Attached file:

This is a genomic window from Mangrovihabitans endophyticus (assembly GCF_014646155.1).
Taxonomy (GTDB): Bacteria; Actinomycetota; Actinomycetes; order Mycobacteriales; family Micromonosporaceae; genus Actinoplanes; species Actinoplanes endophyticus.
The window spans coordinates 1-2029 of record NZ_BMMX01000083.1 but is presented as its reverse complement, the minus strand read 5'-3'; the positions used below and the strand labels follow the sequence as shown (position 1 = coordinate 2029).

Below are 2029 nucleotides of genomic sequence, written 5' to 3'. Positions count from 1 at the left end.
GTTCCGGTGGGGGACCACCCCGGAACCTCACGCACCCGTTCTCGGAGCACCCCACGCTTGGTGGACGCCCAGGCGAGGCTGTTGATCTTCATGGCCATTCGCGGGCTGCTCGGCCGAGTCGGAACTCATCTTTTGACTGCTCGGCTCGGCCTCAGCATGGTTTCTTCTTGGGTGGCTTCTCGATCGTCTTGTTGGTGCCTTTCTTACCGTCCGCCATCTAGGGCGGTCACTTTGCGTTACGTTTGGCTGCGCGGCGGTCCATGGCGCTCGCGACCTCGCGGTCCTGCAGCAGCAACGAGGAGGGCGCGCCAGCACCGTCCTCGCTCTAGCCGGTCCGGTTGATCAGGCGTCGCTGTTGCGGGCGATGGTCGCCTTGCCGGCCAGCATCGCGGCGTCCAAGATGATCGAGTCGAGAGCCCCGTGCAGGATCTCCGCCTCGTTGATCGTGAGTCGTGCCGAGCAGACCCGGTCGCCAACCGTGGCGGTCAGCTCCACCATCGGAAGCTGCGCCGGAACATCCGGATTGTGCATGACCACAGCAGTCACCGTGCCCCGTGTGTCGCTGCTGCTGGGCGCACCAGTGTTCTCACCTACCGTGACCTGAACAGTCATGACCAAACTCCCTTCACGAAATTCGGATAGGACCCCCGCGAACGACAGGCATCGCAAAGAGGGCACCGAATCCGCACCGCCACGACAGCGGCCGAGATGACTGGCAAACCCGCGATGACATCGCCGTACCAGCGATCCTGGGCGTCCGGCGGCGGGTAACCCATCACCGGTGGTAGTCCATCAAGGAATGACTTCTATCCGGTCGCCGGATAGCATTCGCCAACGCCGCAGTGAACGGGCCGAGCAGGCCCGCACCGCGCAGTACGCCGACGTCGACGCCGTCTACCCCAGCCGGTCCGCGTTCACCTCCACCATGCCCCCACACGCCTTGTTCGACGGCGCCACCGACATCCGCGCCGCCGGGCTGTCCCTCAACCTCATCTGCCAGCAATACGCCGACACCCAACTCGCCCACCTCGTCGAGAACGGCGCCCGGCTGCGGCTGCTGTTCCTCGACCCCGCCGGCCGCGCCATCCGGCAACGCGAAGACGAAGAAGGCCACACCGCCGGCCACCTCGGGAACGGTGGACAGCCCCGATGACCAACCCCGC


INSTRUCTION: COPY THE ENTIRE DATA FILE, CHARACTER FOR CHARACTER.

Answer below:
This is a genomic window from Mangrovihabitans endophyticus (assembly GCF_014646155.1).
Taxonomy (GTDB): Bacteria; Actinomycetota; Actinomycetes; order Mycobacteriales; family Micromonosporaceae; genus Actinoplanes; species Actinoplanes endophyticus.
The window spans coordinates 1-2029 of record NZ_BMMX01000083.1 but is presented as its reverse complement, the minus strand read 5'-3'; the positions used below and the strand labels follow the sequence as shown (position 1 = coordinate 2029).

Below are 2029 nucleotides of genomic sequence, written 5' to 3'. Positions count from 1 at the left end.
GTTCCGGTGGGGGACCACCCCGGAACCTCACGCACCCGTTCTCGGAGCACCCCACGCTTGGTGGACGCCCAGGCGAGGCTGTTGATCTTCATGGCCATTCGCGGGCTGCTCGGCCGAGTCGGAACTCATCTTTTGACTGCTCGGCTCGGCCTCAGCATGGTTTCTTCTTGGGTGGCTTCTCGATCGTCTTGTTGGTGCCTTTCTTACCGTCCGCCATCTAGGGCGGTCACTTTGCGTTACGTTTGGCTGCGCGGCGGTCCATGGCGCTCGCGACCTCGCGGTCCTGCAGCAGCAACGAGGAGGGCGCGCCAGCACCGTCCTCGCTCTAGCCGGTCCGGTTGATCAGGCGTCGCTGTTGCGGGCGATGGTCGCCTTGCCGGCCAGCATCGCGGCGTCCAAGATGATCGAGTCGAGAGCCCCGTGCAGGATCTCCGCCTCGTTGATCGTGAGTCGTGCCGAGCAGACCCGGTCGCCAACCGTGGCGGTCAGCTCCACCATCGGAAGCTGCGCCGGAACATCCGGATTGTGCATGACCACAGCAGTCACCGTGCCCCGTGTGTCGCTGCTGCTGGGCGCACCAGTGTTCTCACCTACCGTGACCTGAACAGTCATGACCAAACTCCCTTCACGAAATTCGGATAGGACCCCCGCGAACGACAGGCATCGCAAAGAGGGCACCGAATCCGCACCGCCACGACAGCGGCCGAGATGACTGGCAAACCCGCGATGACATCGCCGTACCAGCGATCCTGGGCGTCCGGCGGCGGGTAACCCATCACCGGTGGTAGTCCATCAAGGAATGACTTCTATCCGGTCGCCGGATAGCATTCGCCAACGCCGCAGTGAACGGGCCGAGCAGGCCCGCACCGCGCAGTACGCCGACGTCGACGCCGTCTACCCCAGCCGGTCCGCGTTCACCTCCACCATGCCCCCACACGCCTTGTTCGACGGCGCCACCGACATCCGCGCCGCCGGGCTGTCCCTCAACCTCATCTGCCAGCAATACGCCGACACCCAACTCGCCCACCTCGTCGAGAACGGCGCCCGGCTGCGGCTGCTGTTCCTCGACCCCGCCGGCCGCGCCATCCGGCAACGCGAAGACGAAGAAGGCCACACCGCCGGCCACCTCGGGAACGGTGGACAGCCCCGATGACCAACCCCGC